I read the June issue of Christianity Today with some pleasure after filtering out the New Evangelical drivel that is often spouted on various pages. As an Independent Baptist Fundamentalist who advocates “responsible, biblical militancy,” I would obviously disagree with the loosey-goosey theology, lack of ecclesiastical separation, lack of promotion of godly living, etc.
However, I was dismayed to read in the column, “Civility Under Fire” by Colson and George a reference to MLK, Jr. that needs to challenged. Evangelicals speak and write about civility and usually practice it with unbelievers and fellow Evangelicals, but often are most unkind, unfair, and uncivil when dealing with Fundamentalists. After all, tolerance only goes so far!
I totally agree with the general thrust of the article and I think every Fundamentalist needs to be seriously aware of our tendency to be “quick on the draw” during our debates and discussions. We often use a metaphorical shotgun when a BB gun will do the job. After all, while we don’t like the loosey-goosey theology of most Evangelicals and don’t like the unscriptural soft position taken on most issues, we are dealing with family. As a member of the same family I call to your attention a bad mistake in the column that uses MLK, Jr. as an example for the rest of us.
The statement regarding MLK that “His [MLK, Jr.] response reflected his deeply held Christian convictions” must be challenged. While some good resulted from King’s activities, it is a major mishandling of English and the Scripture to characterize him as a Christian. King himself was outspoken in supporting his unbelief. Many of his papers written while at Crozer are replete with evidence of his unbelief especially in the validity of the Old Testament, the Virgin Birth, Christ’s atoning work on the cross, His physical resurrection, and His deity. One is not a believer if he does not believe!
King wrote, “First we may say that any doctrine which finds the meaning of atonement in the truimph [sic] of Christ over such cosmic powers as sin, death, and Satan is inadequate.” He added that to transfer guilt and punishment to another is bizarre. He goes on: “Moreover, no person can morally be punished in place of another. Such ideas as ethical and penal substitution become immoral.” No, King’s ideas are repugnant to any informed, sensitive believer and the early church fathers would have marked him as a heretic. Surely no informed person of any denominational persuasion would challenge my statement. For sure, no church historian would disagree with that assessment.
In my 33-page report, “Martin Luther King, Jr.: Judged by His Character, Not His Color!” I document many other statements by King that prove his unbelief. Most of my information came from King’s people in Atlanta; David J. Garrow, King’s very friendly biographer; his “best friend” Ralph Abernathy; and others. The report is available at Amazon.com.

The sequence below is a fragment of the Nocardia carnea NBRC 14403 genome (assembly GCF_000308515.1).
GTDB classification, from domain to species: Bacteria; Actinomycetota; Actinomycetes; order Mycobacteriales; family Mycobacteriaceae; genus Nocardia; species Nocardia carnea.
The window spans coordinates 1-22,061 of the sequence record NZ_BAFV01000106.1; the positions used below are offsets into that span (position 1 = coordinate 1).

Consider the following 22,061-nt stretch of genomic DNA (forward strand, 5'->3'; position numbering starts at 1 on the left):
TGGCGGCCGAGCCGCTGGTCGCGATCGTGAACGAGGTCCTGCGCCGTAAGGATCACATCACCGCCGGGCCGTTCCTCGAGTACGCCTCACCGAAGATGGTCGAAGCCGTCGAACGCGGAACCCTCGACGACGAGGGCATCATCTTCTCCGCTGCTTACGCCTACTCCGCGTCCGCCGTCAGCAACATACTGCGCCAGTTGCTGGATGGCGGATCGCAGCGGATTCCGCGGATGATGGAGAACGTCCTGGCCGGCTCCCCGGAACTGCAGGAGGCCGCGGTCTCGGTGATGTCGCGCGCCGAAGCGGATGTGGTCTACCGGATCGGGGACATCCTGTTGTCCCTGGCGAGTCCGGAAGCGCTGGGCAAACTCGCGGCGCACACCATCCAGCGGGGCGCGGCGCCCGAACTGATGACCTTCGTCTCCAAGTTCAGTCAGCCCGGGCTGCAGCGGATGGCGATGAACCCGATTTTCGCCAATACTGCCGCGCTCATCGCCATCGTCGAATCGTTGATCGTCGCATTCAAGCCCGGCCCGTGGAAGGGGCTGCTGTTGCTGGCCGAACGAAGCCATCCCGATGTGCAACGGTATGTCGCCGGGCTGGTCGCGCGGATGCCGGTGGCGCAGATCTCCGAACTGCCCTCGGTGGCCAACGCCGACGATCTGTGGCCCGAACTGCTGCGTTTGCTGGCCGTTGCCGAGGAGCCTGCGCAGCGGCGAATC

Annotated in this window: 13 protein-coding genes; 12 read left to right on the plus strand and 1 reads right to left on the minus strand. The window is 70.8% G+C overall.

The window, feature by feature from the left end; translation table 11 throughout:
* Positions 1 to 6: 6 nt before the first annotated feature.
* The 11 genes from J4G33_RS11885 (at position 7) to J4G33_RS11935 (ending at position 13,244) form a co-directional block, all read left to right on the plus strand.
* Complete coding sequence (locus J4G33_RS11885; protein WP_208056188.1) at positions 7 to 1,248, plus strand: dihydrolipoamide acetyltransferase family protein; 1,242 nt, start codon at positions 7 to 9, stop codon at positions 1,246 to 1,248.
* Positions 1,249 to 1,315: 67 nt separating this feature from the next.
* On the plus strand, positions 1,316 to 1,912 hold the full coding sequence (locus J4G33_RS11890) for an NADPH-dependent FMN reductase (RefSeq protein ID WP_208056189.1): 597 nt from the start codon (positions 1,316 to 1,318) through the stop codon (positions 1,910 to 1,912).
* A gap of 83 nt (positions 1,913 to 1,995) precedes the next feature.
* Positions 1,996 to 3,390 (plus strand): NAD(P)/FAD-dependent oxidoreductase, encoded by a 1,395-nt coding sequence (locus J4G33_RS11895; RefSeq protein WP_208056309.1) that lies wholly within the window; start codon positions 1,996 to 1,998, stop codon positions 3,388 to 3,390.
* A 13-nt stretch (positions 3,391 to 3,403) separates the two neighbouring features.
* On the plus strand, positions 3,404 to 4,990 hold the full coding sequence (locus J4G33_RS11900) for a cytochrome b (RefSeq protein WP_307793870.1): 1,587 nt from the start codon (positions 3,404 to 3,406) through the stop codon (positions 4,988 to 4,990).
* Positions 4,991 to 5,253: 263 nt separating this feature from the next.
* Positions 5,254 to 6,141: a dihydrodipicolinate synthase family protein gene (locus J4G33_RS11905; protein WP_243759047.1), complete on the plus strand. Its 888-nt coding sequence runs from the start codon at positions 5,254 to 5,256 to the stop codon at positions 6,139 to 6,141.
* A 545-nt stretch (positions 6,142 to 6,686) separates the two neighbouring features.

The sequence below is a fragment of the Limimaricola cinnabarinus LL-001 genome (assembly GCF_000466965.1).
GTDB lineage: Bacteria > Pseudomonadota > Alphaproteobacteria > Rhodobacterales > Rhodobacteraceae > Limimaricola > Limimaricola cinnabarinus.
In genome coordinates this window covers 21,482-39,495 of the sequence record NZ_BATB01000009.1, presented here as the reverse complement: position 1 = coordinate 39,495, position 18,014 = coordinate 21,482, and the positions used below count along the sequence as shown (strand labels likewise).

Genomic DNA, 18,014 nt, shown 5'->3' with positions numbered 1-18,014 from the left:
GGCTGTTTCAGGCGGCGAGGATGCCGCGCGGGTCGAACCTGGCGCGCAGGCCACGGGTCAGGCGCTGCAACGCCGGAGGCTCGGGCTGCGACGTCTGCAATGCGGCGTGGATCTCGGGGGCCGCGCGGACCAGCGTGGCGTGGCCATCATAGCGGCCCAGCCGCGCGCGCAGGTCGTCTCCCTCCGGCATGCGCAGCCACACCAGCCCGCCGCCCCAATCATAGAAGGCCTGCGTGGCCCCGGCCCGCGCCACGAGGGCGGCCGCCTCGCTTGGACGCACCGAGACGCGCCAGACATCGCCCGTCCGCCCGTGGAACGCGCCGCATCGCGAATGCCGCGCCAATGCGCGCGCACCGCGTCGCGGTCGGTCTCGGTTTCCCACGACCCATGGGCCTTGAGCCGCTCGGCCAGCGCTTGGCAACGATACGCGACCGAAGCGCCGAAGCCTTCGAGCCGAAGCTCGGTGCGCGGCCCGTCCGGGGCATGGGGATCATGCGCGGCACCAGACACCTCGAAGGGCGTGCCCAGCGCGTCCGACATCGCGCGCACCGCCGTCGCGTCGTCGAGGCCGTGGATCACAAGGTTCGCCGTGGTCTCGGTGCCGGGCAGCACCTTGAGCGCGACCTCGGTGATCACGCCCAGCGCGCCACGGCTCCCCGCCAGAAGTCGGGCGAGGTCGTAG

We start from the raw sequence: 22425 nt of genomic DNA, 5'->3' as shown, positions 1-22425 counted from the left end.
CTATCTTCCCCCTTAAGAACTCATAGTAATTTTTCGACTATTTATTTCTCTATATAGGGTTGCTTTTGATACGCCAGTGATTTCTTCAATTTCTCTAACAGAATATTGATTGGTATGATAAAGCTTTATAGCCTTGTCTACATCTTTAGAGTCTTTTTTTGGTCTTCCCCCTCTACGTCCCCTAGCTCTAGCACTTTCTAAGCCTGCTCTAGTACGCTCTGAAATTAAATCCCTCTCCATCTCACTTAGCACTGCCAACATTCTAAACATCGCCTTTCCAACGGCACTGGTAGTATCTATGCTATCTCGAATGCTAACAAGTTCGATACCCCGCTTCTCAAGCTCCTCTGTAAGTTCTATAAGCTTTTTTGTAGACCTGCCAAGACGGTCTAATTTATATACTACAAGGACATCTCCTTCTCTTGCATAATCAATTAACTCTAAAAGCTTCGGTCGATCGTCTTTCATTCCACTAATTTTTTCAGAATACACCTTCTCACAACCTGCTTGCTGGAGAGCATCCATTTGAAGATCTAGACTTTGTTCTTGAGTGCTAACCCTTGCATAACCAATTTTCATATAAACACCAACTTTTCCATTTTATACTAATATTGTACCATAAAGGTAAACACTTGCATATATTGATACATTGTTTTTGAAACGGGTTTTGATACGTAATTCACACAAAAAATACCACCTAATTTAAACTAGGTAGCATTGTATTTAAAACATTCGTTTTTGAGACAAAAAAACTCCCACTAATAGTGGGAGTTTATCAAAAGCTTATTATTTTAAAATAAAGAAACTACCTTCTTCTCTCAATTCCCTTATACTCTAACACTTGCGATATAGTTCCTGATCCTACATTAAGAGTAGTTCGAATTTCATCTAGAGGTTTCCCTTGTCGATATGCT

If this information is correct, how can any Evangelical call King a Christian? If I am incorrect then surely a brother in Christ will correct me in love. It will be interesting to see what Christianity Today and the authors of the page will do with this information. May I suggest that they may (1) thank me for the new information, followed by a correction in the next issue. (2) Or turn their guns on me! You know how it goes: You are a hater, a bigot. You are a legalist. You are jealous. You have mental problems, and on and on. (3) Or until you have accomplished as much as King, you have no right to criticize. (4) King’s work was so important, it is not profitable to detract from it to deal with peccadillos that everyone has. (5) Or ignore my information. My guess is it will be the latter. [It was!]
People with integrity are committed to truth at whatever cost. The truth is that King was an admitted adulterer, a critic and non-believer in the veracity of the Old and New Testaments, and a prodigious plagiarizer (including his “I have a Dream” speech and many of his books and term papers).
Furthermore, at the least he was soft on Communists having hired many of them and their fellow travelers to man his offices. Most importantly, never did he use his position in the media to challenge people to repent of sin and place faith in Jesus Christ. (Neither have Jesse Jackson nor Al Sharpton.)
King often spoke of love, peace, justice, fairness, equality, etc., and while all that is commendable, not one or all together trump the truth. Without truth, all you have is a cult.
Can Christianity Today, Colson and George handle the truth about Martin Luther King, Jr.? We shall see. (Colson is now deceased.)
Fact, Fraud or Faith?
by Don Boys, Ph.D.
Only an uninformed fanatic says that evolution or creation can be proved scientifically. Christians believe in creationism because we believe in the veracity of the Bible but we also have scientific evidence to support our position. In every debate I’ve had with evolutionary scientists, the arrogant, asinine accusation is made, “Well, evolution is scientific while creationism is religion.” Evolution is about as scientific as a voodoo rooster plucking ceremony in Haiti. Almost.